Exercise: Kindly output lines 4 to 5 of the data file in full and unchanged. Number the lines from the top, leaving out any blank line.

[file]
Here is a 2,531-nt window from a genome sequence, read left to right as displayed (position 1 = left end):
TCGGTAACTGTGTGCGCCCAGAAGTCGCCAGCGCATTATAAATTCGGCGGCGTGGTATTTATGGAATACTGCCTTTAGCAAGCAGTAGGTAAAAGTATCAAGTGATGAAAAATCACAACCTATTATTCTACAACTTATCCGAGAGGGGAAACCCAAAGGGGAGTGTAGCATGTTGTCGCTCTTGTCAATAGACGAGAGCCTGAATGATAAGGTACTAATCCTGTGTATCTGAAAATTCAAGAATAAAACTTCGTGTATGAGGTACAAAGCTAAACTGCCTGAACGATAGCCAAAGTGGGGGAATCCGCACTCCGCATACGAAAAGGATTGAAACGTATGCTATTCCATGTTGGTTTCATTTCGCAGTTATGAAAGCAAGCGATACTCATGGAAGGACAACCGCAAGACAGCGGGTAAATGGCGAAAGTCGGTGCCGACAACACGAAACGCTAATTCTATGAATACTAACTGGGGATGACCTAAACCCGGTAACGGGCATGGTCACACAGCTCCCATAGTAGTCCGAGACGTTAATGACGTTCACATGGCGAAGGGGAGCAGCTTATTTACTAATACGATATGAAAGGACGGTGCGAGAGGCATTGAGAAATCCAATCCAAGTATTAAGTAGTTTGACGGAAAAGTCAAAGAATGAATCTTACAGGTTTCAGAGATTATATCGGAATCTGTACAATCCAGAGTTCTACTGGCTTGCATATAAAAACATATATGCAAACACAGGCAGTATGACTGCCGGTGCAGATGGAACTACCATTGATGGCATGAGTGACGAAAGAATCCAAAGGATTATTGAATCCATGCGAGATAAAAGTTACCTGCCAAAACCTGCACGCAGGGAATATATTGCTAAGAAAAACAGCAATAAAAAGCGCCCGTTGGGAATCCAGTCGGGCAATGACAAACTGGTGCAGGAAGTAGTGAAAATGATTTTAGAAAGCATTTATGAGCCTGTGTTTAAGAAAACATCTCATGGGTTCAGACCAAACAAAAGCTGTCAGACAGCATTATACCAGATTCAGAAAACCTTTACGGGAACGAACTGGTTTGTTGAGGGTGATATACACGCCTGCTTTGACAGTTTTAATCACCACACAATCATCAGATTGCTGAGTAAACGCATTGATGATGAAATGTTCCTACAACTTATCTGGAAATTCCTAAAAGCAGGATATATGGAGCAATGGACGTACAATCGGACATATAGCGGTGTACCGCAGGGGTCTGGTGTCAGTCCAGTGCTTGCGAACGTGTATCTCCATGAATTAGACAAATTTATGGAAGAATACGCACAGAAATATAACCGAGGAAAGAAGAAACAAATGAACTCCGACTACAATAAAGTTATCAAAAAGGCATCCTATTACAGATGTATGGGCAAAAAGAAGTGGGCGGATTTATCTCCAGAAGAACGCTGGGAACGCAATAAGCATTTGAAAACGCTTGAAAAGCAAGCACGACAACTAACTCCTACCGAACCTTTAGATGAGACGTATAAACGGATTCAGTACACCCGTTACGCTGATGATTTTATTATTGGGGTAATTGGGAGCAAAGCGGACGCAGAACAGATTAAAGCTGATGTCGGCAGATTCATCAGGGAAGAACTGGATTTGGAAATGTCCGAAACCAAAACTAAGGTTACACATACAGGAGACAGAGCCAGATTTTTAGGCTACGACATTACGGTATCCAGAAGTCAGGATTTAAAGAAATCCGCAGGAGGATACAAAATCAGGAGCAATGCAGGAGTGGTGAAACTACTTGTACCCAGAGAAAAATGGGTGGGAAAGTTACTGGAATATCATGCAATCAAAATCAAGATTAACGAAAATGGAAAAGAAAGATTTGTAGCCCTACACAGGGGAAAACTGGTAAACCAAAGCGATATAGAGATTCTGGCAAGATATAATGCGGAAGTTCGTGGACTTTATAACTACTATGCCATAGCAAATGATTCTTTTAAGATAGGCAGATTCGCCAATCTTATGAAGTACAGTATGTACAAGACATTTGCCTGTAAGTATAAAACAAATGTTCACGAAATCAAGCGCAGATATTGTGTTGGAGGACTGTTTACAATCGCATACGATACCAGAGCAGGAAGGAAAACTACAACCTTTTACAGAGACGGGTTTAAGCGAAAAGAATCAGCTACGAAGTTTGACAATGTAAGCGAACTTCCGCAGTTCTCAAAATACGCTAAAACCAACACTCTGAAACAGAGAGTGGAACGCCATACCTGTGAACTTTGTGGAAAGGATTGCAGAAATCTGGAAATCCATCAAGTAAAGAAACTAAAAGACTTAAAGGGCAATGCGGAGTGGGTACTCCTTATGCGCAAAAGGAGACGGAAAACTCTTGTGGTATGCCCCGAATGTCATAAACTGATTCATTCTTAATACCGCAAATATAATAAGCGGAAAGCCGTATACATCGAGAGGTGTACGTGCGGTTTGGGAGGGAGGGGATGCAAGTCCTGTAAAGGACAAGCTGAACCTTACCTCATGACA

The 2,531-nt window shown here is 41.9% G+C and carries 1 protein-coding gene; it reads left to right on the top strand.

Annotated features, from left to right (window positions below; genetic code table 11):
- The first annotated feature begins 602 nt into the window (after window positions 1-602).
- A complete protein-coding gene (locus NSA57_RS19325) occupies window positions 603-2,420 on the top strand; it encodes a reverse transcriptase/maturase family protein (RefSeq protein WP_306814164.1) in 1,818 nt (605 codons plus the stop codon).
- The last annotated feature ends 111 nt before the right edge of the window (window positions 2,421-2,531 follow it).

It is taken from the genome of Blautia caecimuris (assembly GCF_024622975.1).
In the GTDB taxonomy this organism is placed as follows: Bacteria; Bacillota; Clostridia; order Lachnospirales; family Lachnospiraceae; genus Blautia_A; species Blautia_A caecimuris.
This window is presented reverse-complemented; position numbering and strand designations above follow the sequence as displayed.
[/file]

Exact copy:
Annotated features, from left to right (window positions below; genetic code table 11):
- The first annotated feature begins 602 nt into the window (after window positions 1-602).